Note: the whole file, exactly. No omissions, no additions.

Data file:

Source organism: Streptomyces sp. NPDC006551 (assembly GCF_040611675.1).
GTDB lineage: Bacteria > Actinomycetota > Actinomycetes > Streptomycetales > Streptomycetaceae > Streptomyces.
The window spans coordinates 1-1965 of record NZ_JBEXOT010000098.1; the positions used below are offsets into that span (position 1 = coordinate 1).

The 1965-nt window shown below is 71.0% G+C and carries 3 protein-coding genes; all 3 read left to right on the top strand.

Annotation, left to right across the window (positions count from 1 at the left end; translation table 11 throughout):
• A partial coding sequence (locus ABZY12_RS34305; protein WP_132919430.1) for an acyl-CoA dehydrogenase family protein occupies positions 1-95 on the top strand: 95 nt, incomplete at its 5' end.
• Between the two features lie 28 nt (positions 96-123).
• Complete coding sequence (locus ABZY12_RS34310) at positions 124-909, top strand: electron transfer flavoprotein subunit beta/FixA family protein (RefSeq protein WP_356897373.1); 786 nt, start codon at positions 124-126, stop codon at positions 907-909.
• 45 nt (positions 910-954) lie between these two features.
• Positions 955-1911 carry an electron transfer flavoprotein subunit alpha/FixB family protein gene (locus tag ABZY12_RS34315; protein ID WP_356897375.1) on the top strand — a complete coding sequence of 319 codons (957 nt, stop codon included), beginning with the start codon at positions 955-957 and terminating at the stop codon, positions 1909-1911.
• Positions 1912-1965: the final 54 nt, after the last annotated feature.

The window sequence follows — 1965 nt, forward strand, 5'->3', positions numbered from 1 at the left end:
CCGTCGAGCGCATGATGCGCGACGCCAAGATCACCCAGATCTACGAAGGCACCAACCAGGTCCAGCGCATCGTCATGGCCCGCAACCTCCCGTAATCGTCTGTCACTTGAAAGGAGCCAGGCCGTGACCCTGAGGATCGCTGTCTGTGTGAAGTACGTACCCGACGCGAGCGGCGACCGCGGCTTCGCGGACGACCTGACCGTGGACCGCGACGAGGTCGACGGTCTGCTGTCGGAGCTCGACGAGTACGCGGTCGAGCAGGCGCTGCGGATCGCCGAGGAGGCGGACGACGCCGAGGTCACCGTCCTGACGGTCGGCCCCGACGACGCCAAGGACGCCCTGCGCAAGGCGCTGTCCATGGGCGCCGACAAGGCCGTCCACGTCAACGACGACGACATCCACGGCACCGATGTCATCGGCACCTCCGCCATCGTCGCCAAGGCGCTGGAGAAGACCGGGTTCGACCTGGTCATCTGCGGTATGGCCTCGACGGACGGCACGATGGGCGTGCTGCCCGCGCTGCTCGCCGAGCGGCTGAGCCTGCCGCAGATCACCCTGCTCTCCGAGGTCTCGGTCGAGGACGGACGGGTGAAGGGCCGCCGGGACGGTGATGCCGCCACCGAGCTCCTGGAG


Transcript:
Source organism: Streptomyces sp. NPDC006551 (assembly GCF_040611675.1).
GTDB lineage: Bacteria > Actinomycetota > Actinomycetes > Streptomycetales > Streptomycetaceae > Streptomyces.
The window spans coordinates 1-1965 of record NZ_JBEXOT010000098.1; the positions used below are offsets into that span (position 1 = coordinate 1).

The 1965-nt window shown below is 71.0% G+C and carries 3 protein-coding genes; all 3 read left to right on the top strand.

Annotation, left to right across the window (positions count from 1 at the left end; translation table 11 throughout):
• A partial coding sequence (locus ABZY12_RS34305; protein WP_132919430.1) for an acyl-CoA dehydrogenase family protein occupies positions 1-95 on the top strand: 95 nt, incomplete at its 5' end.
• Between the two features lie 28 nt (positions 96-123).
• Complete coding sequence (locus ABZY12_RS34310) at positions 124-909, top strand: electron transfer flavoprotein subunit beta/FixA family protein (RefSeq protein WP_356897373.1); 786 nt, start codon at positions 124-126, stop codon at positions 907-909.
• 45 nt (positions 910-954) lie between these two features.
• Positions 955-1911 carry an electron transfer flavoprotein subunit alpha/FixB family protein gene (locus tag ABZY12_RS34315; protein ID WP_356897375.1) on the top strand — a complete coding sequence of 319 codons (957 nt, stop codon included), beginning with the start codon at positions 955-957 and terminating at the stop codon, positions 1909-1911.
• Positions 1912-1965: the final 54 nt, after the last annotated feature.

The window sequence follows — 1965 nt, forward strand, 5'->3', positions numbered from 1 at the left end:
CCGTCGAGCGCATGATGCGCGACGCCAAGATCACCCAGATCTACGAAGGCACCAACCAGGTCCAGCGCATCGTCATGGCCCGCAACCTCCCGTAATCGTCTGTCACTTGAAAGGAGCCAGGCCGTGACCCTGAGGATCGCTGTCTGTGTGAAGTACGTACCCGACGCGAGCGGCGACCGCGGCTTCGCGGACGACCTGACCGTGGACCGCGACGAGGTCGACGGTCTGCTGTCGGAGCTCGACGAGTACGCGGTCGAGCAGGCGCTGCGGATCGCCGAGGAGGCGGACGACGCCGAGGTCACCGTCCTGACGGTCGGCCCCGACGACGCCAAGGACGCCCTGCGCAAGGCGCTGTCCATGGGCGCCGACAAGGCCGTCCACGTCAACGACGACGACATCCACGGCACCGATGTCATCGGCACCTCCGCCATCGTCGCCAAGGCGCTGGAGAAGACCGGGTTCGACCTGGTCATCTGCGGTATGGCCTCGACGGACGGCACGATGGGCGTGCTGCCCGCGCTGCTCGCCGAGCGGCTGAGCCTGCCGCAGATCACCCTGCTCTCCGAGGTCTCGGTCGAGGACGGACGGGTGAAGGGCCGCCGGGACGGTGATGCCGCCACCGAGCTCCTGGAG